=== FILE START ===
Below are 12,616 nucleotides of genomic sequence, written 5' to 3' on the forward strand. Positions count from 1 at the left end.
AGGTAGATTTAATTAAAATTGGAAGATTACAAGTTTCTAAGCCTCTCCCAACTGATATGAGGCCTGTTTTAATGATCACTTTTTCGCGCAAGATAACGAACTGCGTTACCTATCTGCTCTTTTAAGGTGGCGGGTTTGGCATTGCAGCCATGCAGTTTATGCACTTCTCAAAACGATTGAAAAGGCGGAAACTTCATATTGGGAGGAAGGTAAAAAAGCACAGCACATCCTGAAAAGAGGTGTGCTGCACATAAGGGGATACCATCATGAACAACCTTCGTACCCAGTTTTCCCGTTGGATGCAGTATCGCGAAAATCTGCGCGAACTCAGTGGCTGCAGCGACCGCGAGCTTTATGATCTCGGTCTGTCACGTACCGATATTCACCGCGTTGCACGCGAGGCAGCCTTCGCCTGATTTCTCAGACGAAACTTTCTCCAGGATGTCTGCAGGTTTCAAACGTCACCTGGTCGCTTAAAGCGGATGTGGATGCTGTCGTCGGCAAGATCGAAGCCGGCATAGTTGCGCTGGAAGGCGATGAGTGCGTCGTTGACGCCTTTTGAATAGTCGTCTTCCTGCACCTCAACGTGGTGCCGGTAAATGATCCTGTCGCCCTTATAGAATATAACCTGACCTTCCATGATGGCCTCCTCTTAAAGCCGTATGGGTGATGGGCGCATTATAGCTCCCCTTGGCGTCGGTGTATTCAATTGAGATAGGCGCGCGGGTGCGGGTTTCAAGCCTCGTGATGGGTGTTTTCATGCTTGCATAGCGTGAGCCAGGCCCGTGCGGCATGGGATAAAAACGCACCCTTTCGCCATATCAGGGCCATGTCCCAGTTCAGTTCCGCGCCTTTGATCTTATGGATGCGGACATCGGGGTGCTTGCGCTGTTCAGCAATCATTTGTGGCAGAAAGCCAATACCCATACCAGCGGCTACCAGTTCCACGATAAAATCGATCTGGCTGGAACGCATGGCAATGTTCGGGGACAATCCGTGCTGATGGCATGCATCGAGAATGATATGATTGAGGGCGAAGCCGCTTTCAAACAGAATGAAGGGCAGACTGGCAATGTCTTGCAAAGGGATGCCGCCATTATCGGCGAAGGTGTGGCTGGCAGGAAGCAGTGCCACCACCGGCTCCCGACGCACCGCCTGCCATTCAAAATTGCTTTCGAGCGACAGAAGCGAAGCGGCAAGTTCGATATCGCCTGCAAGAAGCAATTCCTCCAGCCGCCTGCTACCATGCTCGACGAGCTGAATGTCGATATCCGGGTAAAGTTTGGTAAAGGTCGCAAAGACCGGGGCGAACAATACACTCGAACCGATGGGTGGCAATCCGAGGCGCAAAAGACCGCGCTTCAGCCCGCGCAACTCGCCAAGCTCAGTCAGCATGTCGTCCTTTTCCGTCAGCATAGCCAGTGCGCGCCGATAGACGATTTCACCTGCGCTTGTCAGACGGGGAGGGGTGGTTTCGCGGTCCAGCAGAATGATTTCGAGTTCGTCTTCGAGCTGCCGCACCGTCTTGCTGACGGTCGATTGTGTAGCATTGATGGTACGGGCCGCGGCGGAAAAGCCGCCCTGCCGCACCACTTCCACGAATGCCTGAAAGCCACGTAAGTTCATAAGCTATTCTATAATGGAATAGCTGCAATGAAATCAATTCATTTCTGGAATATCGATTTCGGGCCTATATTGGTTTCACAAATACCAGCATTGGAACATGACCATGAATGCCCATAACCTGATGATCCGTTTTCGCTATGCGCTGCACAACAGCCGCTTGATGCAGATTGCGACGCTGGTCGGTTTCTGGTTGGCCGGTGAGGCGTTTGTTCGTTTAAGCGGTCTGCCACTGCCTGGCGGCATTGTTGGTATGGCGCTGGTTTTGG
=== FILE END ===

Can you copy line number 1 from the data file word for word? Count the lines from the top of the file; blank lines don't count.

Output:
Below are 12,616 nucleotides of genomic sequence, written 5' to 3' on the forward strand. Positions count from 1 at the left end.